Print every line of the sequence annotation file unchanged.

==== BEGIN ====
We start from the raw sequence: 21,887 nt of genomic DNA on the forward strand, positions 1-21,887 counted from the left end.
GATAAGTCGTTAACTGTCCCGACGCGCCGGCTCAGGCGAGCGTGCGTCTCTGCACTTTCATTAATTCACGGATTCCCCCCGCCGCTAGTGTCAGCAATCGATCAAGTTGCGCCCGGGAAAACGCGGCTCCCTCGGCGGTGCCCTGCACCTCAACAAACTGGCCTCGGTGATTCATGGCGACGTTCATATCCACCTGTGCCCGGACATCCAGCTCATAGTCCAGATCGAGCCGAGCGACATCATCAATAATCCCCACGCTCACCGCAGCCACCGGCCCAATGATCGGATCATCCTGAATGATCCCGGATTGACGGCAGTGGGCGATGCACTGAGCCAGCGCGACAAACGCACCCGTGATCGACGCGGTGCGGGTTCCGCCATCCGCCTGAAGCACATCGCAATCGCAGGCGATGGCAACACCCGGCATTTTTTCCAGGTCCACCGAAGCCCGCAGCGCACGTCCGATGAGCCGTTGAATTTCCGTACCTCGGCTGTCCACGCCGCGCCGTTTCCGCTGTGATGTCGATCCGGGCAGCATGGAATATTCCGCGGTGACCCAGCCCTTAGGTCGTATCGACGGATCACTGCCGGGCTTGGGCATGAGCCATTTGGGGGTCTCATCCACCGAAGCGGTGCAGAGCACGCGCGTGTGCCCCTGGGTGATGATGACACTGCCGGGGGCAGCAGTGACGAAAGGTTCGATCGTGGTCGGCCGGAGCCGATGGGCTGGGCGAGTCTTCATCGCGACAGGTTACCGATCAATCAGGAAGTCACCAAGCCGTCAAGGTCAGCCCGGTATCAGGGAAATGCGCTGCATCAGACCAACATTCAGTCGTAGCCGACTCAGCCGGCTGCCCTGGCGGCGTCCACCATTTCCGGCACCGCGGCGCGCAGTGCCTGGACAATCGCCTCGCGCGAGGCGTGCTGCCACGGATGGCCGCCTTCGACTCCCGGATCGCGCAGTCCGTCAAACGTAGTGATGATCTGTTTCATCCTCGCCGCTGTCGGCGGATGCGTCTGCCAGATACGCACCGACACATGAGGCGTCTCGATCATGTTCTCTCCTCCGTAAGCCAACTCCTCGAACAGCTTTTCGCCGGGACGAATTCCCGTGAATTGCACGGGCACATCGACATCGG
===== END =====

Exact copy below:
We start from the raw sequence: 21,887 nt of genomic DNA on the forward strand, positions 1-21,887 counted from the left end.
GATAAGTCGTTAACTGTCCCGACGCGCCGGCTCAGGCGAGCGTGCGTCTCTGCACTTTCATTAATTCACGGATTCCCCCCGCCGCTAGTGTCAGCAATCGATCAAGTTGCGCCCGGGAAAACGCGGCTCCCTCGGCGGTGCCCTGCACCTCAACAAACTGGCCTCGGTGATTCATGGCGACGTTCATATCCACCTGTGCCCGGACATCCAGCTCATAGTCCAGATCGAGCCGAGCGACATCATCAATAATCCCCACGCTCACCGCAGCCACCGGCCCAATGATCGGATCATCCTGAATGATCCCGGATTGACGGCAGTGGGCGATGCACTGAGCCAGCGCGACAAACGCACCCGTGATCGACGCGGTGCGGGTTCCGCCATCCGCCTGAAGCACATCGCAATCGCAGGCGATGGCAACACCCGGCATTTTTTCCAGGTCCACCGAAGCCCGCAGCGCACGTCCGATGAGCCGTTGAATTTCCGTACCTCGGCTGTCCACGCCGCGCCGTTTCCGCTGTGATGTCGATCCGGGCAGCATGGAATATTCCGCGGTGACCCAGCCCTTAGGTCGTATCGACGGATCACTGCCGGGCTTGGGCATGAGCCATTTGGGGGTCTCATCCACCGAAGCGGTGCAGAGCACGCGCGTGTGCCCCTGGGTGATGATGACACTGCCGGGGGCAGCAGTGACGAAAGGTTCGATCGTGGTCGGCCGGAGCCGATGGGCTGGGCGAGTCTTCATCGCGACAGGTTACCGATCAATCAGGAAGTCACCAAGCCGTCAAGGTCAGCCCGGTATCAGGGAAATGCGCTGCATCAGACCAACATTCAGTCGTAGCCGACTCAGCCGGCTGCCCTGGCGGCGTCCACCATTTCCGGCACCGCGGCGCGCAGTGCCTGGACAATCGCCTCGCGCGAGGCGTGCTGCCACGGATGGCCGCCTTCGACTCCCGGATCGCGCAGTCCGTCAAACGTAGTGATGATCTGTTTCATCCTCGCCGCTGTCGGCGGATGCGTCTGCCAGATACGCACCGACACATGAGGCGTCTCGATCATGTTCTCTCCTCCGTAAGCCAACTCCTCGAACAGCTTTTCGCCGGGACGAATTCCCGTGAATTGCACGGGCACATCGACATCGG